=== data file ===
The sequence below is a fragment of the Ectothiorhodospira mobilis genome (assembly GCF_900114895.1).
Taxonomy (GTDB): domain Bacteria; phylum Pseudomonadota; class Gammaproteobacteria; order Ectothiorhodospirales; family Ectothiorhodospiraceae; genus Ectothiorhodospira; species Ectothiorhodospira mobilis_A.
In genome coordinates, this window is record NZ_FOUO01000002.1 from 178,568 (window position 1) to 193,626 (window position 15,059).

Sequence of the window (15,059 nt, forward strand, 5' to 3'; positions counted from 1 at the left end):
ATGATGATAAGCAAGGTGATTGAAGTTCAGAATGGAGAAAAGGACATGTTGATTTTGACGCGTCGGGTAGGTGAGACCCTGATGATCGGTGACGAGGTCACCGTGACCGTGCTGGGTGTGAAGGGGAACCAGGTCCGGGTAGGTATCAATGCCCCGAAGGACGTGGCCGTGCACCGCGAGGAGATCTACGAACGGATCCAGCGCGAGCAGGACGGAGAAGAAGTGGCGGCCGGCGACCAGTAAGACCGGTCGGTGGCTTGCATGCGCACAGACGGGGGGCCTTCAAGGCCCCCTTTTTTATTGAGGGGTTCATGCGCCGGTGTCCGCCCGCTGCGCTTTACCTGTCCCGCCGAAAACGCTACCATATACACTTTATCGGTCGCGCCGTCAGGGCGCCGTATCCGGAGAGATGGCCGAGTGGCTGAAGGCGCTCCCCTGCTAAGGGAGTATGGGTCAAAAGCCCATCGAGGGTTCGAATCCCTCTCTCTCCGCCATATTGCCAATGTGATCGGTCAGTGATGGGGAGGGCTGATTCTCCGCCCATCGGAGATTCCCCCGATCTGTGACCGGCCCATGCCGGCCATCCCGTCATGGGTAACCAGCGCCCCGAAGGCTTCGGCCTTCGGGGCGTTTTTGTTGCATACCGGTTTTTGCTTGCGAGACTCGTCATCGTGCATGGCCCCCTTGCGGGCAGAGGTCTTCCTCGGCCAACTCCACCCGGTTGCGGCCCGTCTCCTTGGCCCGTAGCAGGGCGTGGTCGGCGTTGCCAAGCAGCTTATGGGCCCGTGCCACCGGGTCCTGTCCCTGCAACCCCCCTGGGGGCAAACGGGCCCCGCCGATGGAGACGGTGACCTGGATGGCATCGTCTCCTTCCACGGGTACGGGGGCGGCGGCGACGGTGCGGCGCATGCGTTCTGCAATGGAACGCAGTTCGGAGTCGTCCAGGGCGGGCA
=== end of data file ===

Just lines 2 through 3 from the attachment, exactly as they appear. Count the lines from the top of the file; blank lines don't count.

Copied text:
Taxonomy (GTDB): domain Bacteria; phylum Pseudomonadota; class Gammaproteobacteria; order Ectothiorhodospirales; family Ectothiorhodospiraceae; genus Ectothiorhodospira; species Ectothiorhodospira mobilis_A.
In genome coordinates, this window is record NZ_FOUO01000002.1 from 178,568 (window position 1) to 193,626 (window position 15,059).